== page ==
He helped her dress, then left her sitting in a chair and dashed down to his own room to change. He was standing in front of the mirror, struggling with one of the folds in his kilt --like Richie, he much preferred the ones with buttons--when her buzz hit, followed by a soft knock at the door.

Sarah entered, moving slowly, but her color had returned. She had arranged a swath of the MacGreggor tartan across her left shoulder and pinned it at her right hip with an ancient broach that he recognized to be her mother's. The sash contrasted beautifully with the midnight blue scoop-necked dress and he knew that a part of her would always be in the highlands.

"Methos MacGreggor?" She asked with a raised eyebrow, her voice catching on the "g".

He looked down at the folds of his kilt, "I found this in a trunk at your house."

Sarah crossed the room and smoothed the problematic fold, then pulled up the drape and arranged it on his shoulder, pinning it with a broach that had been in her hand. "This is the pin I gave my Alan on our handfast day," she said, still not able to speak in normal tones.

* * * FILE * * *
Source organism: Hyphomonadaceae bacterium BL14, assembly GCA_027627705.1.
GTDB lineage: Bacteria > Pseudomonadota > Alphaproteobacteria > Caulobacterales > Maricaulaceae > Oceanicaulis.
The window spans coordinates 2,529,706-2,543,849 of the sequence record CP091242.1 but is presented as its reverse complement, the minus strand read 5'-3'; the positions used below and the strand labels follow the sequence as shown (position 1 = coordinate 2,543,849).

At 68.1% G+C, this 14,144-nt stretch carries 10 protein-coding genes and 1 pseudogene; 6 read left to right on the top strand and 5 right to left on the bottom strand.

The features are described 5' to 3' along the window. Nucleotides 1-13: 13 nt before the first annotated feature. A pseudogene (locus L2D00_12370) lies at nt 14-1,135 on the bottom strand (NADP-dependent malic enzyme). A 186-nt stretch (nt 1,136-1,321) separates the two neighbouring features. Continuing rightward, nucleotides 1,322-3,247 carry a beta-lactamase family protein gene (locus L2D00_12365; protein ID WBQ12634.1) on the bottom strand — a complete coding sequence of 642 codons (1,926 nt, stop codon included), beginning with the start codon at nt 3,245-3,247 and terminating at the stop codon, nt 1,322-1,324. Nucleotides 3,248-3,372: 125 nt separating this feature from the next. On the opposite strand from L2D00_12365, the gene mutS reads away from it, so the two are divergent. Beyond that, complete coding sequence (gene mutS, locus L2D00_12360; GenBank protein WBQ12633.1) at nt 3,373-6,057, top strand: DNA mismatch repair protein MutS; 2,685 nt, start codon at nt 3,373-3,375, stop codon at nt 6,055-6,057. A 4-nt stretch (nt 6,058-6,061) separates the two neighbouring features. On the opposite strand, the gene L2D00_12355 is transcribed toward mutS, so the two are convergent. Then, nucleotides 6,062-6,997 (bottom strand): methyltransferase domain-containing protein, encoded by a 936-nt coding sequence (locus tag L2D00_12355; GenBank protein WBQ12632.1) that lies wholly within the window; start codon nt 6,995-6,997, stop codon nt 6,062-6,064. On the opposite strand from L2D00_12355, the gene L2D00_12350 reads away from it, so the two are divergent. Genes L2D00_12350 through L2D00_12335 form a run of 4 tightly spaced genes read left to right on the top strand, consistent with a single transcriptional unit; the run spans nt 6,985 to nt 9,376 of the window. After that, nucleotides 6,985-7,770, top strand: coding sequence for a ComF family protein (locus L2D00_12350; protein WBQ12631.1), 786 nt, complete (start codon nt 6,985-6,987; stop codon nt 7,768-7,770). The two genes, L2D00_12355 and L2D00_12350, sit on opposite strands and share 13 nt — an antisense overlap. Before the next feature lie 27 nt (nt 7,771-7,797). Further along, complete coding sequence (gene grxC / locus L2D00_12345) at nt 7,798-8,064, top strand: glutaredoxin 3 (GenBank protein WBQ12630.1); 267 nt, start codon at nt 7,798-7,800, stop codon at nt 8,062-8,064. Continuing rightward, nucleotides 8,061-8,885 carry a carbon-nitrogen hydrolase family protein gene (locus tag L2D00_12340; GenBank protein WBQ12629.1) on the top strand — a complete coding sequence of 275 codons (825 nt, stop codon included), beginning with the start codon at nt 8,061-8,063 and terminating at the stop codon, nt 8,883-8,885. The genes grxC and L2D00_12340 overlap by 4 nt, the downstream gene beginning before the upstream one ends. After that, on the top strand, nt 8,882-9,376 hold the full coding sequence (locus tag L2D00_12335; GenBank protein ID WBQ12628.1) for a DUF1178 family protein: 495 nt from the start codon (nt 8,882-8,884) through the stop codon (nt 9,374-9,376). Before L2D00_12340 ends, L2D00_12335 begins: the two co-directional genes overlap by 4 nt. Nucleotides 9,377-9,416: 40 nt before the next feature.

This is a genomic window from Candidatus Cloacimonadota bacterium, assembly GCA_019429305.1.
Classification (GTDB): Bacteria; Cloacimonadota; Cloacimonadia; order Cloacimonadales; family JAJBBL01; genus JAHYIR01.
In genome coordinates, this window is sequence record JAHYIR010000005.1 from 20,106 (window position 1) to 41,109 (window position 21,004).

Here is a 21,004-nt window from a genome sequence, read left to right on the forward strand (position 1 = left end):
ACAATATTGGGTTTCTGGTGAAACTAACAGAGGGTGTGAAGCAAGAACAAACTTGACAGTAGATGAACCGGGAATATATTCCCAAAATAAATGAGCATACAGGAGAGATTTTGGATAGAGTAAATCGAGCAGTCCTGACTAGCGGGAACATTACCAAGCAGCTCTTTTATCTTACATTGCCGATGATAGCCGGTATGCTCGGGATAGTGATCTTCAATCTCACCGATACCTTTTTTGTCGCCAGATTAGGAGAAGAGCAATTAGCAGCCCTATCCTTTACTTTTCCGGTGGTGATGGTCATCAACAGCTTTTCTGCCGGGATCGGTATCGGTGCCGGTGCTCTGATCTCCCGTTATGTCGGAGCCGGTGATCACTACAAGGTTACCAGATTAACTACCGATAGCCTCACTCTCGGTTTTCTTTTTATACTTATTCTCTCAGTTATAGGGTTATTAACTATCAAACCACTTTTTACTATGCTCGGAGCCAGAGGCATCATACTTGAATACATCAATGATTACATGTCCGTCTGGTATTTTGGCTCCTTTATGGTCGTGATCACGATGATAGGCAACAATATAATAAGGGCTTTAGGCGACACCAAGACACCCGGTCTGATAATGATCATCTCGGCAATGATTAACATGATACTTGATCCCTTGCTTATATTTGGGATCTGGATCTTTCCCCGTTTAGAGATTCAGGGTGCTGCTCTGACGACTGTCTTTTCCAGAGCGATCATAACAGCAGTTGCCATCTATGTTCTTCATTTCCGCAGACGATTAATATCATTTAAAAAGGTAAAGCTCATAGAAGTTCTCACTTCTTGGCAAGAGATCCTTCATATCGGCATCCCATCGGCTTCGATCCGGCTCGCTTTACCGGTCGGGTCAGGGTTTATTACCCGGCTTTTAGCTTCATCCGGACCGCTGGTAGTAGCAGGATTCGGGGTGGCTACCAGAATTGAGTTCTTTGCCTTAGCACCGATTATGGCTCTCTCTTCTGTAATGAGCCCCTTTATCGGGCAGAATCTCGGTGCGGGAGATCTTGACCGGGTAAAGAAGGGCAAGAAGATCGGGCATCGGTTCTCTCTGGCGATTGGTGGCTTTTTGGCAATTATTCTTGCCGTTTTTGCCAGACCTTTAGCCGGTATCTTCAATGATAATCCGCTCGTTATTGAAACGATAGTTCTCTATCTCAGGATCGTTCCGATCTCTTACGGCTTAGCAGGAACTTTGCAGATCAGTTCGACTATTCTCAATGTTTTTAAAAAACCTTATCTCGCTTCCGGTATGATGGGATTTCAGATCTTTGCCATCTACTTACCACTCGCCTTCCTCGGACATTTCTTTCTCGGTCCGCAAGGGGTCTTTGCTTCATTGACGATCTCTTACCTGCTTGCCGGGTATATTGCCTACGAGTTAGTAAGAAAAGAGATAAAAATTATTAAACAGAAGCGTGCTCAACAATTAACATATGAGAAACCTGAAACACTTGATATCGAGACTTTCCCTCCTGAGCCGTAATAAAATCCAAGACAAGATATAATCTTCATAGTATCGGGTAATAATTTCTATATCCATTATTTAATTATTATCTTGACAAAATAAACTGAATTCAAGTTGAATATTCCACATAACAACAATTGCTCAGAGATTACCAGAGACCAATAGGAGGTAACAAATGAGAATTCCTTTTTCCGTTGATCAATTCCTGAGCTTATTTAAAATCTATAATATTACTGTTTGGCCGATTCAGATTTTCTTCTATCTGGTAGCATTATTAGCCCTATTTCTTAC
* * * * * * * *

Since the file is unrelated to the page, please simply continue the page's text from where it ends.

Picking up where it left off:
"And the kilt?"

"A replica of the one me da used to wear," she smiled. "It suits you."

"And they'll not hang me for wearing a MacGreggor tartan?"

She shook her head and leaned against him, still gathering her strength and beginning to realize the depth of what she felt for him. It transcended time and friendship. Rose above romantic just was. If immortals had soul mates, she thought, Petey was hers.

Adam looked at their reflection in the mirror. They had worn many fashions over the years they spent traveling together...everything from mismatched bits of armor, to medieval court wear, but never had she leaned so readily on him and never had they been so suitably matched. He had spent lifetimes adjusting his appearance to blend in with mortals. A beard in Russia, long hair in ancient Greece...he'd even worn a kilt before, but not the MacGreggor tartan. Twice in the last year he had almost lost her to the Game, maybe now was the time to tell her how he felt.

"Sarie," he began.